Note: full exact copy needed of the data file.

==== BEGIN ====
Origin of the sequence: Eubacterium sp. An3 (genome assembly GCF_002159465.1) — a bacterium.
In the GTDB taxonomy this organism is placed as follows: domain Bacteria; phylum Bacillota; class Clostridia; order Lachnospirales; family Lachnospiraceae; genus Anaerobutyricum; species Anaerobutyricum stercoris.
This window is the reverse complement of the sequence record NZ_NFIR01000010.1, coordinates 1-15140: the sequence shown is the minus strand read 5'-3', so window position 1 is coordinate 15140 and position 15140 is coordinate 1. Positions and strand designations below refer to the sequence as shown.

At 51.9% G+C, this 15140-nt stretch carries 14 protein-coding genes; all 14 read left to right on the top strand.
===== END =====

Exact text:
Origin of the sequence: Eubacterium sp. An3 (genome assembly GCF_002159465.1) — a bacterium.
In the GTDB taxonomy this organism is placed as follows: domain Bacteria; phylum Bacillota; class Clostridia; order Lachnospirales; family Lachnospiraceae; genus Anaerobutyricum; species Anaerobutyricum stercoris.
This window is the reverse complement of the sequence record NZ_NFIR01000010.1, coordinates 1-15140: the sequence shown is the minus strand read 5'-3', so window position 1 is coordinate 15140 and position 15140 is coordinate 1. Positions and strand designations below refer to the sequence as shown.

At 51.9% G+C, this 15140-nt stretch carries 14 protein-coding genes; all 14 read left to right on the top strand.